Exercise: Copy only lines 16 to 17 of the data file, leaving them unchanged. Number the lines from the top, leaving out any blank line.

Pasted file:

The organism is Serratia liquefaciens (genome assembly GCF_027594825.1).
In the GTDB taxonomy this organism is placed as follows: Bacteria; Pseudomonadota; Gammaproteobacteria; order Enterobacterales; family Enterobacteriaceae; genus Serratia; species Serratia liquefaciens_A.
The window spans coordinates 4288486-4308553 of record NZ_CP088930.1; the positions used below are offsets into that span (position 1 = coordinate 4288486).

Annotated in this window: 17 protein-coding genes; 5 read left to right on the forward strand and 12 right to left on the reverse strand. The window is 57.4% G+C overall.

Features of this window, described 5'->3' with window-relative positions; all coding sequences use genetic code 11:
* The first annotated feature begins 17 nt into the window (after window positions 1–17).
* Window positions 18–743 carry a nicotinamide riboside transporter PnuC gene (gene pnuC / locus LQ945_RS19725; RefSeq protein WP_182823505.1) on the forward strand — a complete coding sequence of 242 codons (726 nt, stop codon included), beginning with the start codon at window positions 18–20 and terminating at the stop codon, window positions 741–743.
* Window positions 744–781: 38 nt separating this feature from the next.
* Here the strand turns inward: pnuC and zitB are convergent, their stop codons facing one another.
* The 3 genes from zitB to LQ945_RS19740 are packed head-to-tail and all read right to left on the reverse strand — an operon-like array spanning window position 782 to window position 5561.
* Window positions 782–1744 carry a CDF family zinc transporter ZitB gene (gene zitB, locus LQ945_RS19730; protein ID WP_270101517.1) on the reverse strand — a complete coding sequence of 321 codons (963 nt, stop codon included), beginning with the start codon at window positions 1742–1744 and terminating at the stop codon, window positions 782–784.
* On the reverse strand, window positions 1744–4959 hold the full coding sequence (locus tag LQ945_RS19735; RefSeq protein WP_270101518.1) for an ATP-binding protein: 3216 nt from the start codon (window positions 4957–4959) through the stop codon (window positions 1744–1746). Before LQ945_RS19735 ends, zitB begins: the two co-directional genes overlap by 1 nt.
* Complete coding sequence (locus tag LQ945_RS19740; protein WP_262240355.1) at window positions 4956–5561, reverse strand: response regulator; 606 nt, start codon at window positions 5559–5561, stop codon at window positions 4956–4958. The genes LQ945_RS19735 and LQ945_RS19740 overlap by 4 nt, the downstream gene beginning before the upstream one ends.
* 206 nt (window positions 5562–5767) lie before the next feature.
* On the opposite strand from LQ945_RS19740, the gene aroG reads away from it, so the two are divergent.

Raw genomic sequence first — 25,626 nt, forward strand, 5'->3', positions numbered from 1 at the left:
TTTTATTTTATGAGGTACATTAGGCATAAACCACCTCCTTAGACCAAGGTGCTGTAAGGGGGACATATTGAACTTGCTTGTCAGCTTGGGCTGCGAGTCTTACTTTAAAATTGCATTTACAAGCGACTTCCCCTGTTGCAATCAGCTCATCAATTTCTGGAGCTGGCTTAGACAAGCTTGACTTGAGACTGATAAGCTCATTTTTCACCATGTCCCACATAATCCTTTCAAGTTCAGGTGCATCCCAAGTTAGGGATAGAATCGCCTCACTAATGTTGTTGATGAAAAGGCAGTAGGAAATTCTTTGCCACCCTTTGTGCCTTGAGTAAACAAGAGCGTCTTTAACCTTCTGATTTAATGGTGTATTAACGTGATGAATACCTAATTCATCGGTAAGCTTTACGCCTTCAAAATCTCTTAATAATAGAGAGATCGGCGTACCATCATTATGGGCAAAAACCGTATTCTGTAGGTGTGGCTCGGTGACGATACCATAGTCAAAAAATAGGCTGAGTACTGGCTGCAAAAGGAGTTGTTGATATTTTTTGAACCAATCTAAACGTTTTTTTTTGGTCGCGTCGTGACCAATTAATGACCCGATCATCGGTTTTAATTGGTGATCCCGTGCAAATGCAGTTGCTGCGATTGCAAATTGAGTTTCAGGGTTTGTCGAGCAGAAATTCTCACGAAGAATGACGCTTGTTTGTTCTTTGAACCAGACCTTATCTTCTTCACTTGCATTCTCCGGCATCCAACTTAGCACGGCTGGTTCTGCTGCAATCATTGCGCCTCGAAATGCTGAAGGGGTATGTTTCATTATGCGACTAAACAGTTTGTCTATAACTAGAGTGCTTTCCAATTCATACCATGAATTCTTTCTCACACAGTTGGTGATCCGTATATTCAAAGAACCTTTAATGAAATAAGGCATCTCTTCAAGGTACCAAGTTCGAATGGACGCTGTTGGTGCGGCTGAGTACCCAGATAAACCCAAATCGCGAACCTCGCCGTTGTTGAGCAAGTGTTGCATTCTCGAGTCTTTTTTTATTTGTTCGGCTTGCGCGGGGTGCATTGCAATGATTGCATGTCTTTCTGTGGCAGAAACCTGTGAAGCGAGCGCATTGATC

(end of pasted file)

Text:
Raw genomic sequence first — 25,626 nt, forward strand, 5'->3', positions numbered from 1 at the left:
TTTTATTTTATGAGGTACATTAGGCATAAACCACCTCCTTAGACCAAGGTGCTGTAAGGGGGACATATTGAACTTGCTTGTCAGCTTGGGCTGCGAGTCTTACTTTAAAATTGCATTTACAAGCGACTTCCCCTGTTGCAATCAGCTCATCAATTTCTGGAGCTGGCTTAGACAAGCTTGACTTGAGACTGATAAGCTCATTTTTCACCATGTCCCACATAATCCTTTCAAGTTCAGGTGCATCCCAAGTTAGGGATAGAATCGCCTCACTAATGTTGTTGATGAAAAGGCAGTAGGAAATTCTTTGCCACCCTTTGTGCCTTGAGTAAACAAGAGCGTCTTTAACCTTCTGATTTAATGGTGTATTAACGTGATGAATACCTAATTCATCGGTAAGCTTTACGCCTTCAAAATCTCTTAATAATAGAGAGATCGGCGTACCATCATTATGGGCAAAAACCGTATTCTGTAGGTGTGGCTCGGTGACGATACCATAGTCAAAAAATAGGCTGAGTACTGGCTGCAAAAGGAGTTGTTGATATTTTTTGAACCAATCTAAACGTTTTTTTTTGGTCGCGTCGTGACCAATTAATGACCCGATCATCGGTTTTAATTGGTGATCCCGTGCAAATGCAGTTGCTGCGATTGCAAATTGAGTTTCAGGGTTTGTCGAGCAGAAATTCTCACGAAGAATGACGCTTGTTTGTTCTTTGAACCAGACCTTATCTTCTTCACTTGCATTCTCCGGCATCCAACTTAGCACGGCTGGTTCTGCTGCAATCATTGCGCCTCGAAATGCTGAAGGGGTATGTTTCATTATGCGACTAAACAGTTTGTCTATAACTAGAGTGCTTTCCAATTCATACCATGAATTCTTTCTCACACAGTTGGTGATCCGTATATTCAAAGAACCTTTAATGAAATAAGGCATCTCTTCAAGGTACCAAGTTCGAATGGACGCTGTTGGTGCGGCTGAGTACCCAGATAAACCCAAATCGCGAACCTCGCCGTTGTTGAGCAAGTGTTGCATTCTCGAGTCTTTTTTTATTTGTTCGGCTTGCGCGGGGTGCATTGCAATGATTGCATGTCTTTCTGTGGCAGAAACCTGTGAAGCGAGCGCATTGATC